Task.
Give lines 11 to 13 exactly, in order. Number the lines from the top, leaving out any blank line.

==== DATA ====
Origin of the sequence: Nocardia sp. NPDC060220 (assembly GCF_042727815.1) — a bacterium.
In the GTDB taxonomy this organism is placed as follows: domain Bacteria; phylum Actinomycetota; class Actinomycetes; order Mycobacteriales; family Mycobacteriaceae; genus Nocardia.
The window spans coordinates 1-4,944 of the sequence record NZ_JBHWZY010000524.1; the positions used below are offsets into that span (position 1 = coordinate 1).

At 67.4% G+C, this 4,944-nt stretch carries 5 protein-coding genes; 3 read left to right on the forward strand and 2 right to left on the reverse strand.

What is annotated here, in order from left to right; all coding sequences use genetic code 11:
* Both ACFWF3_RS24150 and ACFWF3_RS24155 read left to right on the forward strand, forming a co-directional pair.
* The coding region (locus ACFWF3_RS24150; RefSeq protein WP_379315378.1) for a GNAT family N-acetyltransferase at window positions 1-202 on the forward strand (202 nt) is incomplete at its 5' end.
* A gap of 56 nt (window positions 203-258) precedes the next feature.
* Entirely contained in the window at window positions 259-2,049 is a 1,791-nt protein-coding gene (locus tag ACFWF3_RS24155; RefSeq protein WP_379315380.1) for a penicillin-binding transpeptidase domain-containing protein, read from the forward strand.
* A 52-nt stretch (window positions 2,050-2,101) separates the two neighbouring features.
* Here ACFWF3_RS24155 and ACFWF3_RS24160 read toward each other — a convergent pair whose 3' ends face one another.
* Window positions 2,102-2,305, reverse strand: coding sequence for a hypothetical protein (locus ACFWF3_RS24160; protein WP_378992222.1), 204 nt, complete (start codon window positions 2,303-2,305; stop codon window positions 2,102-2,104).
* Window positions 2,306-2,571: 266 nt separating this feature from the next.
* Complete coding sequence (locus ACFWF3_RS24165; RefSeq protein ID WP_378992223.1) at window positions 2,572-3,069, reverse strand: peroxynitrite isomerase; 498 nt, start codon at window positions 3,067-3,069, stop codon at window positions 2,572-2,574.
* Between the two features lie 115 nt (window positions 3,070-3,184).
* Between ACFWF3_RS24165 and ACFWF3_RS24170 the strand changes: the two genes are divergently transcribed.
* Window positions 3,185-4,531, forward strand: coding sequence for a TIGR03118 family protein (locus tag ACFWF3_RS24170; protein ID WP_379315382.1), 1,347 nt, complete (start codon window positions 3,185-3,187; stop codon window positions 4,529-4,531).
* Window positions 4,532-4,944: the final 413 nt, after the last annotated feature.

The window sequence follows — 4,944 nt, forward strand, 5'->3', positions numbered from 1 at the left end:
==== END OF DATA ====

* Here ACFWF3_RS24155 and ACFWF3_RS24160 read toward each other — a convergent pair whose 3' ends face one another.
* Window positions 2,102-2,305, reverse strand: coding sequence for a hypothetical protein (locus ACFWF3_RS24160; protein WP_378992222.1), 204 nt, complete (start codon window positions 2,303-2,305; stop codon window positions 2,102-2,104).
* Window positions 2,306-2,571: 266 nt separating this feature from the next.